Crying Is Good For You, Really

Crying | Lakehouse Recovery Center

 

 

 

 

 

 

 

 

Crying is Good For You and Expressing Your Emotions

Like the phoenix’s tears in myth, human tears in real life have healing powers. Cry a few tears over an open physical wound and it probably isn’t going to heal. Open up a spiritual, emotional, or mental wound and let some tears fall- healing is almost guaranteed. Crying is a peculiar system humans have. Biologically crying is the release of water through tear ducts in the eyes.

We cry in response to pain of any kind, physical, emotional, and spiritual. We also cry in response to happiness. We cry in fear, we cry in joy, we cry in sadness, we cry in pride. Crying is an outlet of emotion.

Many people are afraid to cry. As children we hear unfortunate threats about being given something to cry about if we really want to cry. Crying can become associated with fear and being “bad”. When we are taught it isn’t okay to cry, we are taught that it isn’t okay to feel; more so, we are taught that it isn’t okay to feel and express our emotions.

Consequently, we learn to keep everything bottled up. Crying might make us weak, vulnerable, less than, and put us in the way of danger.

Crying is the opposite of that. To cry and release emotion is to engage in a spectacular internal healing process. “Shedding emotional tears has been found to boost people’s moods and relieve stress– some studies suggest that crying even prompts endorphin production,” reports Refinery29.

The article explains that “letting yourself cry and express your feelings when you feel them is immensely helpful in resolving any pent-up stress, anger, or sadness.”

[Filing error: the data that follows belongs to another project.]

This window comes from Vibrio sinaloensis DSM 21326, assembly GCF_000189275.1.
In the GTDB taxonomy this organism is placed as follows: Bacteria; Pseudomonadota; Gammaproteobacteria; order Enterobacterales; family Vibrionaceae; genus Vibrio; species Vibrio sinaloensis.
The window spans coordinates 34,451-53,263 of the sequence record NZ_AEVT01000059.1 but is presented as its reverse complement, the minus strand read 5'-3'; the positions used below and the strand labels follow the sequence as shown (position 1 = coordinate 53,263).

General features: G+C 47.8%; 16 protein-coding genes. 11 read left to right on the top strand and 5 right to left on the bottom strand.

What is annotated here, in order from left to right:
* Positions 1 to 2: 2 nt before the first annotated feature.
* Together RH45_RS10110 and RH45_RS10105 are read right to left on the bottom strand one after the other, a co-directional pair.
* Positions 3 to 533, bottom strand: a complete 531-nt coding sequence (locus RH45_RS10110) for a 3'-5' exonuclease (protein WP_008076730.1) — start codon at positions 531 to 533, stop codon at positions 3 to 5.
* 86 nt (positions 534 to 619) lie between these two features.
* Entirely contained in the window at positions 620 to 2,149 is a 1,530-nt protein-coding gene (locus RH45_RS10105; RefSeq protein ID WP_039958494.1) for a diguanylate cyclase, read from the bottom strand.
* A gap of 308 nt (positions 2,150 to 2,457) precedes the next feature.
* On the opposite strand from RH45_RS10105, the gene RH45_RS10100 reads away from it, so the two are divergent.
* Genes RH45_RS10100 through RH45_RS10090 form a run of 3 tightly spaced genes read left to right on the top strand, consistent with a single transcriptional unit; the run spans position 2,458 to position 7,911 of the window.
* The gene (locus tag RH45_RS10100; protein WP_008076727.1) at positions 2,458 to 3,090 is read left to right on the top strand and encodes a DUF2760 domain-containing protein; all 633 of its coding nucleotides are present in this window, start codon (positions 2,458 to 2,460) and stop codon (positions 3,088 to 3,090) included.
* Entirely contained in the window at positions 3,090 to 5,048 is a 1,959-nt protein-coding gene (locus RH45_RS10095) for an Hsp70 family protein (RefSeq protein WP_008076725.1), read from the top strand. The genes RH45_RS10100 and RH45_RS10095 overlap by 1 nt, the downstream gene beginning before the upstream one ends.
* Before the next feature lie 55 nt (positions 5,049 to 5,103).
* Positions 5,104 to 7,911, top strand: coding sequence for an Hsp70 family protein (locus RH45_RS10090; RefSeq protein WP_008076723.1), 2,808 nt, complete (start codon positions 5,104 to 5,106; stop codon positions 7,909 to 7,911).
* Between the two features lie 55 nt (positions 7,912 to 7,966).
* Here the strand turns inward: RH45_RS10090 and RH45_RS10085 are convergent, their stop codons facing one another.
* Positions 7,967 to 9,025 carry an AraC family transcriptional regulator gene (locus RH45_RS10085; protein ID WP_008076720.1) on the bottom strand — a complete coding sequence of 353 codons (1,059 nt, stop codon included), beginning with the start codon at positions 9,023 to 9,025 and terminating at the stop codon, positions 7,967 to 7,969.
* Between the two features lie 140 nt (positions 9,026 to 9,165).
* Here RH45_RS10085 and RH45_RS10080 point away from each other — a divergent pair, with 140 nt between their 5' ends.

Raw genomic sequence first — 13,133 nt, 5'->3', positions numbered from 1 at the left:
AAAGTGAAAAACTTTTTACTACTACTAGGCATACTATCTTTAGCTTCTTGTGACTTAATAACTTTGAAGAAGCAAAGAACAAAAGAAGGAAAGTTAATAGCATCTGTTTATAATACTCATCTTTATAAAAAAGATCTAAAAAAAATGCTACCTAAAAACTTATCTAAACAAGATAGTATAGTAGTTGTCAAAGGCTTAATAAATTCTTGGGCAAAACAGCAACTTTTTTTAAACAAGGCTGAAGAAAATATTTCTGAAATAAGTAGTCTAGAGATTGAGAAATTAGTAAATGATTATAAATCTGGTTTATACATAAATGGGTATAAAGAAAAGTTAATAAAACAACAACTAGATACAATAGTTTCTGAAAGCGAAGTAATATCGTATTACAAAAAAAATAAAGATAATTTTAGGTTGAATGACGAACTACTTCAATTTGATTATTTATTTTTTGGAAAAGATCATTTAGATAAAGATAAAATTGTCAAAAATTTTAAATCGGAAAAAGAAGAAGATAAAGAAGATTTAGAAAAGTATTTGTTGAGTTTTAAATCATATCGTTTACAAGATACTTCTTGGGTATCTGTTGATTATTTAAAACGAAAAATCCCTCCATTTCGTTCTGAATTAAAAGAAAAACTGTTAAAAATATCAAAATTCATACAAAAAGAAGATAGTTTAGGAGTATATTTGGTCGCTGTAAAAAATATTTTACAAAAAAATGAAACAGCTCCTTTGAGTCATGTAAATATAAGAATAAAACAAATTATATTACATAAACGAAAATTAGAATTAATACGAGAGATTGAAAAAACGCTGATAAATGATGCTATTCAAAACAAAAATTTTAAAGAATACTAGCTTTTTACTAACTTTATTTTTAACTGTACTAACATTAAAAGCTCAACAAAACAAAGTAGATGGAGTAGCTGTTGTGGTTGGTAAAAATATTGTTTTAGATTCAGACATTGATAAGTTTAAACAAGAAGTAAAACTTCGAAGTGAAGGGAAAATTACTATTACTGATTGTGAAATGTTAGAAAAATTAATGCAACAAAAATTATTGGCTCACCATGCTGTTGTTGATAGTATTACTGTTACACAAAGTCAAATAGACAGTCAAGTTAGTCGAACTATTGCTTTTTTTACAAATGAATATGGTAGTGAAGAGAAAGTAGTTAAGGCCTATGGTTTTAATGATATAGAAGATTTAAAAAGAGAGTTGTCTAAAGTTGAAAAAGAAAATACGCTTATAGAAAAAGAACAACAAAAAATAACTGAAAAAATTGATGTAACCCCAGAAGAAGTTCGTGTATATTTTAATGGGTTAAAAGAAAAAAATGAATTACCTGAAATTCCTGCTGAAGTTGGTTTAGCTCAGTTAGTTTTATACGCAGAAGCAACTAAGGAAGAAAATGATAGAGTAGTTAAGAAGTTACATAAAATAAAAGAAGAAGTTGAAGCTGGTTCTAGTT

Have you cried about it yet? It’s a question that gets asked in recovery when we get stuck on something. We can’t process something and release it, often, until we have a good cry about it. As an emotional release, crying provides instant gratification. Sometimes, we just need a good, hard sob, to let everything out.

Need To Cry But Can’t? This Always Works

  • Watch videos of soldiers coming home to surprise wives, children, and pets
  • Watch proposal and wedding videos
  • Read a story about personal accomplishment, struggle, and strength
  • Listen to a really bad (but so good) break up song
  • Think about one of your favorite fictional characters leaving a storyline
  • Reflect on how far you’ve come in recovery and that not too long ago, you were high and drunk
  • Imagine what life is going to be like the longer you stay sober
  • Go to a pet store and play with puppies

Emotional healing is part of the recovery process and one of the guarantees against relapse. Healing in a beautiful and safe environment helps the process. Call Lakehouse Recovery Center to schedule a tour of our lakefront home and get more information on our residential treatment programs.  877.762.3707.